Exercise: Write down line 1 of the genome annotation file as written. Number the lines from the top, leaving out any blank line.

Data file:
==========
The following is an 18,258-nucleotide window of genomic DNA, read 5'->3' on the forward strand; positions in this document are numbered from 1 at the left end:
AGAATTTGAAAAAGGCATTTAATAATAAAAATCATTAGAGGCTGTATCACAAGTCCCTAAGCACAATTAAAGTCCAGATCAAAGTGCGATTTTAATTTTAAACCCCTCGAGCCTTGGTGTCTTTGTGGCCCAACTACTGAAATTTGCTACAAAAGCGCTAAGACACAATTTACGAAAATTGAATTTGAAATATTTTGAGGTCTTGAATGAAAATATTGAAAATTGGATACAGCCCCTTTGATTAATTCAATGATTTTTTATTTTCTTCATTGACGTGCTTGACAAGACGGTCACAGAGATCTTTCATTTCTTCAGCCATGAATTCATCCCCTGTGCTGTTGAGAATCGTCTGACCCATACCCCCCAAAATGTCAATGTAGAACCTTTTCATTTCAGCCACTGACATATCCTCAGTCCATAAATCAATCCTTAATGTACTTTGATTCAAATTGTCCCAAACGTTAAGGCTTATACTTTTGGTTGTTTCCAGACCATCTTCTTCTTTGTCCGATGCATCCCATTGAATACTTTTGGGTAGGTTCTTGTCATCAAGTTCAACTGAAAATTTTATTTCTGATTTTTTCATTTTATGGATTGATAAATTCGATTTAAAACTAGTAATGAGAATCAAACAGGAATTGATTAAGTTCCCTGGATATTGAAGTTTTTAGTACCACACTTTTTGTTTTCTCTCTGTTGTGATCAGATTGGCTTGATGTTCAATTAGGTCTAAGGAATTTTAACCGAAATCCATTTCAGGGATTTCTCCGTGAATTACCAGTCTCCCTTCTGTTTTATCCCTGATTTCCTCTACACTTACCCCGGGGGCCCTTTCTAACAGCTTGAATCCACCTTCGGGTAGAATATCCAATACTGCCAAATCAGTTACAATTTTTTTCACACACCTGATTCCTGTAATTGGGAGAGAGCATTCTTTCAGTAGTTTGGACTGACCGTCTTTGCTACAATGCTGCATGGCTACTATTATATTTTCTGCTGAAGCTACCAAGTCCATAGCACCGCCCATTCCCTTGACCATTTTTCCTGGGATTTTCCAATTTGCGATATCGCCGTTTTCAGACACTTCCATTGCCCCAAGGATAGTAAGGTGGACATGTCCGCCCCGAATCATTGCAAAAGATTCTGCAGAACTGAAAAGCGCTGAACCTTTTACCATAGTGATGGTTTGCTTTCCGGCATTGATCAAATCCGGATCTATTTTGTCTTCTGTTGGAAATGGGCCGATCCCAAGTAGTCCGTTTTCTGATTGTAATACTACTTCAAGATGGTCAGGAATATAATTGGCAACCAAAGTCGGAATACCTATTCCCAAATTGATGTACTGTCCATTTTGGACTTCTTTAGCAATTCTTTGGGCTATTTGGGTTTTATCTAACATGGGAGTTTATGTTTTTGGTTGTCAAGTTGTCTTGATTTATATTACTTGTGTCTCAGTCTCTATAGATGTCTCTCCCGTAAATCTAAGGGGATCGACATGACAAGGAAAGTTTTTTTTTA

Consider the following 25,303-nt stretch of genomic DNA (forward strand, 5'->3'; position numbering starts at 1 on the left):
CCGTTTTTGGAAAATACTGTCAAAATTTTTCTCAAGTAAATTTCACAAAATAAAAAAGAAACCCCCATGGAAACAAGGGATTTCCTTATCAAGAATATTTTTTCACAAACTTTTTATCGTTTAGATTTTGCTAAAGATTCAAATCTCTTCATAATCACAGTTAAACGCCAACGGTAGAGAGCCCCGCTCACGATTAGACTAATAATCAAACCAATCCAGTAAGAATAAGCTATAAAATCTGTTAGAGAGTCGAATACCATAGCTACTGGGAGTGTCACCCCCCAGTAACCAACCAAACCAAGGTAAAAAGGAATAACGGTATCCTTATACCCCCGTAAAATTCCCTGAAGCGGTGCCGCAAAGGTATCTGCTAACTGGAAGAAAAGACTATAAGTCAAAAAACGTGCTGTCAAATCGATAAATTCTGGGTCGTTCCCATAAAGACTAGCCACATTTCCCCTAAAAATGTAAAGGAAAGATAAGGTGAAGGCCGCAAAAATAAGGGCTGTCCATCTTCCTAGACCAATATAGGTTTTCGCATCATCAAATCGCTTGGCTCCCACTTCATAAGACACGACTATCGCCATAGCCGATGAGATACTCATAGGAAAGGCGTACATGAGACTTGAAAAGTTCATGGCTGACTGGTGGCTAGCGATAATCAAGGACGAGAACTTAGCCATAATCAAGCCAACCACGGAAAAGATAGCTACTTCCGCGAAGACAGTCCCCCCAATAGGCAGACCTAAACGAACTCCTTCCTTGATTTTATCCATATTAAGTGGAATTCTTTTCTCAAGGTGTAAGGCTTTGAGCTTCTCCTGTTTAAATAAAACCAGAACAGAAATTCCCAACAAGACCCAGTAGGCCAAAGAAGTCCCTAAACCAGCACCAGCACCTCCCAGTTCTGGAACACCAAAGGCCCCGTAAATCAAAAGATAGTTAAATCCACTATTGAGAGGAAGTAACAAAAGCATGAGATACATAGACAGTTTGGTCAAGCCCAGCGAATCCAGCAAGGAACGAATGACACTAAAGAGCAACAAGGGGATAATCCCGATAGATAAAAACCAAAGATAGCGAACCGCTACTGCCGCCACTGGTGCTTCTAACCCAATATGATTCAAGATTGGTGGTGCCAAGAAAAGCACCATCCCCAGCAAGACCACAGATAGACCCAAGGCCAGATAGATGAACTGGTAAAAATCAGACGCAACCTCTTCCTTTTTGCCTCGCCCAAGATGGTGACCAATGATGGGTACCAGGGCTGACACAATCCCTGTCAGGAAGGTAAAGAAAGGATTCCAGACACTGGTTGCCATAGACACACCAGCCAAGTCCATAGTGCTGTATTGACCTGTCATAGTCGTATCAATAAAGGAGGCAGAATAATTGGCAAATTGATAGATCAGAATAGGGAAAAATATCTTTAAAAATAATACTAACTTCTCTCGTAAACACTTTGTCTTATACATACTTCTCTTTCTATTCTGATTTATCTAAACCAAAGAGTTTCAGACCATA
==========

The following is an 18,258-nucleotide window of genomic DNA, read 5'->3' on the forward strand; positions in this document are numbered from 1 at the left end: